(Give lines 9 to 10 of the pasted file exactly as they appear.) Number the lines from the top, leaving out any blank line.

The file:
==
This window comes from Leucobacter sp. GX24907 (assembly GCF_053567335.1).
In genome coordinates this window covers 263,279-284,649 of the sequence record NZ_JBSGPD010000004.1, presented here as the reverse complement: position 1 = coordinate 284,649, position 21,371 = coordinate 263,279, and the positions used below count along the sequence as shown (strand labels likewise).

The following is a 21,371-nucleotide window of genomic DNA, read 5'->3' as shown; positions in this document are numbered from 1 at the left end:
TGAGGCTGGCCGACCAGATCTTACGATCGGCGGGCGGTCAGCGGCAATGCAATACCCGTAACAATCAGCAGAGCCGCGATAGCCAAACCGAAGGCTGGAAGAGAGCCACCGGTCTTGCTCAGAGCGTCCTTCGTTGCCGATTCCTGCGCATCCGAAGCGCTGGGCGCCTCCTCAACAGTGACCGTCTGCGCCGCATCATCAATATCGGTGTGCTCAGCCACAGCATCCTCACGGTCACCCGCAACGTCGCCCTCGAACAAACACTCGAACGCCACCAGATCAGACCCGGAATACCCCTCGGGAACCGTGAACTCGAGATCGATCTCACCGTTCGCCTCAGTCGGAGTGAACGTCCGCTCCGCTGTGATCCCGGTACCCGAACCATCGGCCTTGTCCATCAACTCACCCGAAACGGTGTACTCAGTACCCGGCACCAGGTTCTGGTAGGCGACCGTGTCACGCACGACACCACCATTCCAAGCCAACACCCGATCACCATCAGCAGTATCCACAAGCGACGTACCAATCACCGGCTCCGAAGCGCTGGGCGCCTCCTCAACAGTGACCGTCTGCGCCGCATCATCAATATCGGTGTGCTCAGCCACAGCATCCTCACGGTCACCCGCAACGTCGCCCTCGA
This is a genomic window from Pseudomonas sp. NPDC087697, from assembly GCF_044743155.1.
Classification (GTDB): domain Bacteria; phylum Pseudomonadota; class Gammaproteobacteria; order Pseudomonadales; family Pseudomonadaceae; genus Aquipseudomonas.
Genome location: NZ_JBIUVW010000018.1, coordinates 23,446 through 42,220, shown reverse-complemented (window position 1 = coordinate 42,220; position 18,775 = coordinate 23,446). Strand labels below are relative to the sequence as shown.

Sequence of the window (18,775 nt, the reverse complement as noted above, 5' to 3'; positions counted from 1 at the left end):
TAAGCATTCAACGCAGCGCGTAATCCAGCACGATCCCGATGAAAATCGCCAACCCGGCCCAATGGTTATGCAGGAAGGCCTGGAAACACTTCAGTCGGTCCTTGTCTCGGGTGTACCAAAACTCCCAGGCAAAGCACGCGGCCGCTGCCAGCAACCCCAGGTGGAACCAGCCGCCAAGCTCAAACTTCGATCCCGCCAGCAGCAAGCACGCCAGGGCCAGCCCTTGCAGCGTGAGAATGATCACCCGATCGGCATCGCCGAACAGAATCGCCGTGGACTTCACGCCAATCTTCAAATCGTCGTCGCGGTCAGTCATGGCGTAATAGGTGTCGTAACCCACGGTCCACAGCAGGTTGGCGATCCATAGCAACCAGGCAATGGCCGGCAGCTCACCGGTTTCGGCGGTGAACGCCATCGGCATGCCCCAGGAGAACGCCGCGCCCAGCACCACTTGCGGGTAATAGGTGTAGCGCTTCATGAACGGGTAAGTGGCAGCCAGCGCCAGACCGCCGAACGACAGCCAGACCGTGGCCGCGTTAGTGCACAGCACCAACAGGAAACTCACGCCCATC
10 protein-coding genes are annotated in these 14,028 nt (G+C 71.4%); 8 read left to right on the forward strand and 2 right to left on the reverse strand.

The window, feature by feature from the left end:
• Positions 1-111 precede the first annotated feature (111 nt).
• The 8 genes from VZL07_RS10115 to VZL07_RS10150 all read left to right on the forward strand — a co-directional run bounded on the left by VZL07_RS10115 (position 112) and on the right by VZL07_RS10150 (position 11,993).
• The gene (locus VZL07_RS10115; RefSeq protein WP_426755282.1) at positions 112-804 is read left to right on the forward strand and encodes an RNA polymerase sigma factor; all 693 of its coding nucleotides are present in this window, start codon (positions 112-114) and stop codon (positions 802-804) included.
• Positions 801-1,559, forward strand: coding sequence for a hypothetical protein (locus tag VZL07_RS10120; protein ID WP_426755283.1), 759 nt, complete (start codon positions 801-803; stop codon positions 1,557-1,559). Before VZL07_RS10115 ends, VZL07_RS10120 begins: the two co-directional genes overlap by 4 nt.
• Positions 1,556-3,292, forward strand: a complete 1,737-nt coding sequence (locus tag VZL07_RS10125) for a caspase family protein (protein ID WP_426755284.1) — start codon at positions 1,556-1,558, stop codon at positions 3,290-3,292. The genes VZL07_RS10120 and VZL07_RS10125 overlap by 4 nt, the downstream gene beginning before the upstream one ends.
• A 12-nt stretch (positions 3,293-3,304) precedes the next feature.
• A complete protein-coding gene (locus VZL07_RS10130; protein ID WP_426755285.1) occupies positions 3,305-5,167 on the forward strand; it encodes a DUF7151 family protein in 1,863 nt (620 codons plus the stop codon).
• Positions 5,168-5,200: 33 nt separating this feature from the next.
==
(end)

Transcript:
TAAGCATTCAACGCAGCGCGTAATCCAGCACGATCCCGATGAAAATCGCCAACCCGGCCCAATGGTTATGCAGGAAGGCCTGGAAACACTTCAGTCGGTCCTTGTCTCGGGTGTACCAAAACTCCCAGGCAAAGCACGCGGCCGCTGCCAGCAACCCCAGGTGGAACCAGCCGCCAAGCTCAAACTTCGATCCCGCCAGCAGCAAGCACGCCAGGGCCAGCCCTTGCAGCGTGAGAATGATCACCCGATCGGCATCGCCGAACAGAATCGCCGTGGACTTCACGCCAATCTTCAAATCGTCGTCGCGGTCAGTCATGGCGTAATAGGTGTCGTAACCCACGGTCCACAGCAGGTTGGCGATCCATAGCAACCAGGCAATGGCCGGCAGCTCACCGGTTTCGGCGGTGAACGCCATCGGCATGCCCCAGGAGAACGCCGCGCCCAGCACCACTTGCGGGTAATAGGTGTAGCGCTTCATGAACGGGTAAGTGGCAGCCAGCGCCAGACCGCCGAACGACAGCCAGACCGTGGCCGCGTTAGTGCACAGCACCAACAGGAAACTCACGCCCATC
10 protein-coding genes are annotated in these 14,028 nt (G+C 71.4%); 8 read left to right on the forward strand and 2 right to left on the reverse strand.